Summary: (Taken from GoodReads) Mackie Doyle is not one of us. Though he lives in the small town of Gentry, he comes from a world of tunnels and black murky water, a world of living dead girls ruled by a little tattooed princess. He is a Replacement, left in the crib of a human baby sixteen years ago. Now, because of fatal allergies to iron, blood, and consecrated ground, Mackie is fighting to survive in the human world.
Mackie would give anything to live among us, to practice on his bass or spend time with his crush, Tate. But when Tate’s baby sister goes missing, Mackie is drawn irrevocably into the underworld of Gentry, known as Mayhem. He must face the dark creatures of the Slag Heaps and find his rightful place, in our world, or theirs.
Thoughts: Yovanoff weaves a fantastic tale here about the darker side of what we often think of as faeries but could well also be called demons, gods, or any number of things. That, actually, is part of the point of the novel, mixed and mingled with philosophy about belief being what gives these creatures any power to begin with, no matter what they’re called. It’s an interesting take on mythology and how it plays in the modern world, and I liked it!
Stylistically, Yovanoff’s got some distinction here. I’ve read some YA novels that could have been written by anybody, for all that their style stood out. This, I’m happy to say, was not one of those books. She plays with stream-of-consciousness, with nonstandard descriptors, and with a slightly depressive feeling that suits the plot and the character of the book quite well.
I also loved how the darker secrets of the town were not really secrets. Everyone knew about them, but the code of silence kept anyone from speaking out or doing anything. I was expecting that people would just be rationalizing everything away, that nobody would guess anything’s that odd about Mackie or the death of Tate’s sister, but no, that wasn’t the case. People knew, and they averted their eyes because things were as they had always been, and that was just how it was. Whether they complained about it or believed it really was for the best, it still was.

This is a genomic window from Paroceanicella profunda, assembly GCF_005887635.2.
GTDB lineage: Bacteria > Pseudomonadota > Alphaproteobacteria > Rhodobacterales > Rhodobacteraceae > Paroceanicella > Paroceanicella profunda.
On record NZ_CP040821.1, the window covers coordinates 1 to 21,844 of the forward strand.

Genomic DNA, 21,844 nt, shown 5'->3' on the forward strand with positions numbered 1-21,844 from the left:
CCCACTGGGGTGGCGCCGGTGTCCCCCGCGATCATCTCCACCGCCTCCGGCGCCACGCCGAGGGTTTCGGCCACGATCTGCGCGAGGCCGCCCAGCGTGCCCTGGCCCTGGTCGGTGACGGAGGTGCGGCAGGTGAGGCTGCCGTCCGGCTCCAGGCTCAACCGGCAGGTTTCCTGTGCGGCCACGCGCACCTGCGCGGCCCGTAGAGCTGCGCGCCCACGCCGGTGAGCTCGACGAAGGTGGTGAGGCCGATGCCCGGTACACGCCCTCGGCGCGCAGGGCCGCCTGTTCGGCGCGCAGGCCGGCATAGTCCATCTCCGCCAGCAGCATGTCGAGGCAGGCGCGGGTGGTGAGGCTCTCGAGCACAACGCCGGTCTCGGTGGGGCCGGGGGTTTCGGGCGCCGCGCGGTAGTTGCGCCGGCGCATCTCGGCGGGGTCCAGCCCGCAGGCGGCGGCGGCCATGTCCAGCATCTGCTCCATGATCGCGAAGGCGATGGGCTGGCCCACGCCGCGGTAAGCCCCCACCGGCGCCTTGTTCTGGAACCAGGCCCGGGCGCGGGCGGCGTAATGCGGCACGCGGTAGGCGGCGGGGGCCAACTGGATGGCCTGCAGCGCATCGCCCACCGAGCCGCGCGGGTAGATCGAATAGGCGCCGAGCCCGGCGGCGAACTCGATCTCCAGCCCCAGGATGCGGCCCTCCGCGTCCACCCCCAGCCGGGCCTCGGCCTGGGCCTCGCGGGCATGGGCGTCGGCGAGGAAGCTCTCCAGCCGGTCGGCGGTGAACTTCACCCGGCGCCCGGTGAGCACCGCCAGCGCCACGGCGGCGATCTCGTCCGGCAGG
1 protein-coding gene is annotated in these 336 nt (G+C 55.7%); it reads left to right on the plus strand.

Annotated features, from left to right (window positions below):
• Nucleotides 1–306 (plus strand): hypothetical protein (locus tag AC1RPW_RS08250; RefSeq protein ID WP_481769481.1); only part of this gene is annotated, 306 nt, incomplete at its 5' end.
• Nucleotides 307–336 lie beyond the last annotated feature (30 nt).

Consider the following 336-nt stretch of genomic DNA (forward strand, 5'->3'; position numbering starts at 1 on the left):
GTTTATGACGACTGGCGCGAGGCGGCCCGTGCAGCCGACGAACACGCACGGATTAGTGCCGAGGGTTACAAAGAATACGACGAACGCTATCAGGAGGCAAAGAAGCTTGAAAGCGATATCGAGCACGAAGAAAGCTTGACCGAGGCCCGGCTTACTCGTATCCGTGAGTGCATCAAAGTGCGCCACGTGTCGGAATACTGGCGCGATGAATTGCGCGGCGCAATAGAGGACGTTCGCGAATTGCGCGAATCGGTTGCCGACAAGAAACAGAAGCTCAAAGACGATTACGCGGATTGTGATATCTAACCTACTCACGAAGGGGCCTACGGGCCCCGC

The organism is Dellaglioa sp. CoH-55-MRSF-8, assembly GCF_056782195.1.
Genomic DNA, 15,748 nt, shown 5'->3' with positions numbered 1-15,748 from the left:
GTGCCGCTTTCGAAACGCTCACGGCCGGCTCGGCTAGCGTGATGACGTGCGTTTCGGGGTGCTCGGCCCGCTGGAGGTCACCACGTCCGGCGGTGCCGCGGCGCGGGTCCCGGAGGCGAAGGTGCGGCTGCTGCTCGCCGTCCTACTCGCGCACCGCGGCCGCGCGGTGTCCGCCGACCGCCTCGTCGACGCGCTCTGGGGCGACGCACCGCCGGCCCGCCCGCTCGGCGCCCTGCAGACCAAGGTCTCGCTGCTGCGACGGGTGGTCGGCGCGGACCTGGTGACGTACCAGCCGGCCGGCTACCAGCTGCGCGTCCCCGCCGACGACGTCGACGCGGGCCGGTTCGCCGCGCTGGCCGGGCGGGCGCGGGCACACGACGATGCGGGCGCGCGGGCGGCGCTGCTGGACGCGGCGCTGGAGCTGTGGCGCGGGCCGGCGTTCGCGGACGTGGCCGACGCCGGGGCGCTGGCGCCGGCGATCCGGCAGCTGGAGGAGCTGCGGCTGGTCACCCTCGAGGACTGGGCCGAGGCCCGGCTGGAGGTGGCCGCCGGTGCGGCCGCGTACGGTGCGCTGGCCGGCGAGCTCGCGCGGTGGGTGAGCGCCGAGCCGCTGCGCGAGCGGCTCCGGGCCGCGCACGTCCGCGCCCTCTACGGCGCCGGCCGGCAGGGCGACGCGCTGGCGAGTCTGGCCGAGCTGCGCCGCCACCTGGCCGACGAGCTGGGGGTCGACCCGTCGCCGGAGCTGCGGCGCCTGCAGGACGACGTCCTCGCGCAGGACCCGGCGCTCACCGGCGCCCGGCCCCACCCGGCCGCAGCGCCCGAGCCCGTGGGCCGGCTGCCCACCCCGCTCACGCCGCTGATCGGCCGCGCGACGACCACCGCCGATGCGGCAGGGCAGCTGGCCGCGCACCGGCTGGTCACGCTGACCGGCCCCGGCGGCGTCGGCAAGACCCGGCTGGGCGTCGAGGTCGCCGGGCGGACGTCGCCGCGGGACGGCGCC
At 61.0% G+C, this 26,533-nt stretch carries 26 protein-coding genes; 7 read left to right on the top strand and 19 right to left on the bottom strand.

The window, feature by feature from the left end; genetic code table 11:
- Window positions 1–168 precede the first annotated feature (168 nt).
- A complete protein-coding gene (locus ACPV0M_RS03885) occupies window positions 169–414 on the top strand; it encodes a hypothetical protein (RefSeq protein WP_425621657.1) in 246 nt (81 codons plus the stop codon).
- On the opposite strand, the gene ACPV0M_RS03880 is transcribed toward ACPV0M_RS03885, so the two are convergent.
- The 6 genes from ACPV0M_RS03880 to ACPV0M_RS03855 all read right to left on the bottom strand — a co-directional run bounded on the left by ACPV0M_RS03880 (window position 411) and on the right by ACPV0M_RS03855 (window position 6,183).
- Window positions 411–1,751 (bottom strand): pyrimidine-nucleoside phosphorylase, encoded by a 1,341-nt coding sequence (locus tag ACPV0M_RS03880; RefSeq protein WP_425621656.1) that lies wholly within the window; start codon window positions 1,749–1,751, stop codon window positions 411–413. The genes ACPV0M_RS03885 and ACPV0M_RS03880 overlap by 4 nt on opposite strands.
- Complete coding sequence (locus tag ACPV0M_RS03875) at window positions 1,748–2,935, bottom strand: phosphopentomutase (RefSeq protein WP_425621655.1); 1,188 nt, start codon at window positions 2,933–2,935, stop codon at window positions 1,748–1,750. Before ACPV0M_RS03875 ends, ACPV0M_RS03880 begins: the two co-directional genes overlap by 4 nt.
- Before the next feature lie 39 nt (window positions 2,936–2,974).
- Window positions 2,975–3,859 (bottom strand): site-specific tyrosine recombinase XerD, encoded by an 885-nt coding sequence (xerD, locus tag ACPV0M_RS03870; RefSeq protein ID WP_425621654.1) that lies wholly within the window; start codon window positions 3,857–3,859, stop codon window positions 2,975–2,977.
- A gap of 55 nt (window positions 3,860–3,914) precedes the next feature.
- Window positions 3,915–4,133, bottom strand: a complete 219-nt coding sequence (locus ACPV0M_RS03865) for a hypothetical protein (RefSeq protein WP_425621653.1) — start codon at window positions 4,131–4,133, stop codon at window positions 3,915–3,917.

That whole situation was underscored by an exchange near the end of the novel, when Mackie asks if, after the demise of the Lady, the town would cease to be as good as it had been. He’s asked in return if it was ever good, at least in his memory. Simple lines, simple questions, but with a powerful meaning behind them, and that is the essence of what makes Yovanoff so damn good at this! She knows how to condense complicated issues into poignant questions and observations that make you think about them instead of just telling a story that leads you along by the hands and gives you convenient recaps along the way. You’ve got to have a good understanding of subtleties, of philosophy and the nature of existence and mythology and psychology to appreciate all of the little twists and turns and questions that come up over the course of the 300+ pages.
This is definitely a book worth recommending. If darker intelligent YA urban fantasy is your thing, then definitely grab a copy of The Replacement, and be prepared for something that will leave you a little bit sadder, wiser, and older when it’s all said and done.